To tackle climate change and reach net zero emissions targets, Scottish households will need to transition to low carbon heat and mobility. However, in Scotland, 1/4 of households experience fuel poverty (i.e. not being able to afford their energy bills, having to under-heat their homes or reduce consumption otherwise) and 1/5 are in high risk of transport poverty (i.e. not being able to afford transport costs, limiting access to work, education and/or other services). Moreover, the transition to low carbon systems, likely involving significant technology changes and cost (e.g. replacing petrol or diesel cars for electric vehicles), is expected to create further pressure on these vulnerable groups; which could grow as a result of the ongoing energy cost crisis, pushing more into fuel and/or absolute poverty.  

This project aimed to facilitate a Just Transition to low carbon heat and mobility in Scotland by identifying the links/joint challenges and potential solutions to tackle transport and fuel poverty, using a multidisciplinary mixed methods approach, including extensive community and stakeholder engagement, policy analysis and social cost-benefit analysis.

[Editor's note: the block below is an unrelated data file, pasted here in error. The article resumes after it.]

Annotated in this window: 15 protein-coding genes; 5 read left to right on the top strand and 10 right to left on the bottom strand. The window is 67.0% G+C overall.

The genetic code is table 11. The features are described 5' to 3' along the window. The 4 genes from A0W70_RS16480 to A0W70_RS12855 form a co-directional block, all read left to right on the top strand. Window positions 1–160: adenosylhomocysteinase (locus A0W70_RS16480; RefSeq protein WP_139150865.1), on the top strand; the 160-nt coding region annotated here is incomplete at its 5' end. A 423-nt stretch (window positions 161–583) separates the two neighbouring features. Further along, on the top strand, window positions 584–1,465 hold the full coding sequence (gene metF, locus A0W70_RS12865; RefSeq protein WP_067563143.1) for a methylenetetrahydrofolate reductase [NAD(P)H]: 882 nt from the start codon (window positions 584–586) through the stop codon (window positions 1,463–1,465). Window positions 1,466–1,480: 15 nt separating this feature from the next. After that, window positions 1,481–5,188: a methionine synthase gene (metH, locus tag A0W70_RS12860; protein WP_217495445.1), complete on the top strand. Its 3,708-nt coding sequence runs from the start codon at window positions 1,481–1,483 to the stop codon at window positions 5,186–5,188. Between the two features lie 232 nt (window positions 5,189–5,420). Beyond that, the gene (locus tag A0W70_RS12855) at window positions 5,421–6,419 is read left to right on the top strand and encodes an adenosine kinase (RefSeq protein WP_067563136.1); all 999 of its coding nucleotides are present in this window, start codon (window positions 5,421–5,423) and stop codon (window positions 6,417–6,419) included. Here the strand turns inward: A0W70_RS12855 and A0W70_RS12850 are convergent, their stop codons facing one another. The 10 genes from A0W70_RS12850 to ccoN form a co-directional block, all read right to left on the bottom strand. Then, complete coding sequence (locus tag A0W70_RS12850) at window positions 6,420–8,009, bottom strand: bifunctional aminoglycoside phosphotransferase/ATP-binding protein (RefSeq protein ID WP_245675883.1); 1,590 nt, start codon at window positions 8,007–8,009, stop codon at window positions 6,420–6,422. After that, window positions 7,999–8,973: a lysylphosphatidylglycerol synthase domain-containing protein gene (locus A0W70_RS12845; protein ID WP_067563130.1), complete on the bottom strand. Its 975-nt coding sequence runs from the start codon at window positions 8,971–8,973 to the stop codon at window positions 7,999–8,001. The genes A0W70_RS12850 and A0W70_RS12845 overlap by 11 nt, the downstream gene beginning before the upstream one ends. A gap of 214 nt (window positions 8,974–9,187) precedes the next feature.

The programme brought together a broad range of expertise and research experience on energy transitions, taking a bottom-up approach to policy making, with the aim of generating a long-term positive impact for vulnerable communities and society as a whole. 

Programme Team

Christian Calvillo Munoz, Centre for Energy Policy, University of Strathclyde

Xiaoyi (Shawn) Mu, Centre for Energy, Petroleum and Mineral Law and Policy, University of Dundee

Tanja Mueller, Strathclyde Institute of Pharmacy & Biomedical Sciences, University of Strathclyde

Tong Zhu, Centre for Energy, Petroleum and Mineral Law and Policy, University of Dundee

Neil Leckie, Energy Saving Trust

Katherine Andrews, Climate Change & Energy, Highland Council

Bryan Harris, Sustainability & Climate Change, Dundee City Council